Many state and Federal laws have specific guidelines for establishing permanent wage loss claims. For example, DFEC, which manages Federal workers’ compensation claims, has specific guidelines for identifying transferrable skills using DOT. Likewise, the Longshore Act and Defense Base Act vest the Judge or District Director with discretion to determine an exact residual earning capacity. See 18 USC Sec. 908(h). This law has been interpreted in the case law to require the fact-finder to consider vocational evidence in the form of a functional skills analysis and labor market survey, in order establish evidence of the residual wage-earning potential.
How Is Residual Earning Capacity Established?
The first step in a vocational assessment is to identify any transferrable skills, the worker may have. These are identified using the claimant’s education and work history, and non-work-related skills and hobbies. These transferrable skills should be analyzed using the DOT classification of jobs.
These transferrable skills include both “hard” work skills, which require particular training and experience (I.e computer skills, trade skills), as well as “soft” skills, such as communication, problem solving, and time management.
Soft skills are often overlooked by defense counsel, when identify jobs for the injured worker. Clerical, customer service, and retail jobs are often identified by defense experts as reasonable alternative employment. However, these types of jobs often require significant soft skills, which the injured worker never demonstrated before. Many general laborers lack these soft skills to realistically be marketable on the open market. In our current service economy, soft skills such as processing customer complaints, problem solving, prioritizing tasks, and adaptability, are fundamentally necessary to perform the job.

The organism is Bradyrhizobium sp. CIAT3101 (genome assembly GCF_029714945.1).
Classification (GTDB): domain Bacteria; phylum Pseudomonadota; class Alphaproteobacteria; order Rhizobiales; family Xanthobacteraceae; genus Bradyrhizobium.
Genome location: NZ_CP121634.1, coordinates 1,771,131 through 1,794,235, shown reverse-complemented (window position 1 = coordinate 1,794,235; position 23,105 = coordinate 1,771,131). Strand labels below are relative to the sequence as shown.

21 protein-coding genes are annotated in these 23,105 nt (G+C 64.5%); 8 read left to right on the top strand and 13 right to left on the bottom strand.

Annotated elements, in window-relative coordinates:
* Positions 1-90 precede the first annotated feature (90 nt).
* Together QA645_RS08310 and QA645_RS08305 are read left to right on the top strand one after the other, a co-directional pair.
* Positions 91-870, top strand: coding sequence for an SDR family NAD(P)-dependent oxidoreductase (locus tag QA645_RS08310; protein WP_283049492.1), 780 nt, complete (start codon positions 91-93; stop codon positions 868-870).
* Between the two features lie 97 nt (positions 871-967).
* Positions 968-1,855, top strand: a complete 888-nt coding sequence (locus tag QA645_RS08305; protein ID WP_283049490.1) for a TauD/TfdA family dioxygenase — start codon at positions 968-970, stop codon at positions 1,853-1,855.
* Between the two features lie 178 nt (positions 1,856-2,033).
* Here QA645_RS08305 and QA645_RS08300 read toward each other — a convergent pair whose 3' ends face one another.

For example, a worker who has been trained in performing same job repetitively day after day, with little variation of job tasks, such as a crane operator or barge worker, may be ill-equipped to work even an entry level customer service or retail job. They may not be able to think flexibly or communicate effectively with customers. This may make them ineligible for jobs such as a rental car assistant or hotel desk worker.
Computer skills are can often be a complex “hard” skill, when the worker needs to use computers in a fast-paced job. Just because a worker can use a personal computer at home, or sporadically used a computer terminal at his previous job to input data, does not necessarily establish that he can use a computer continuously on as his/her primary job tasks.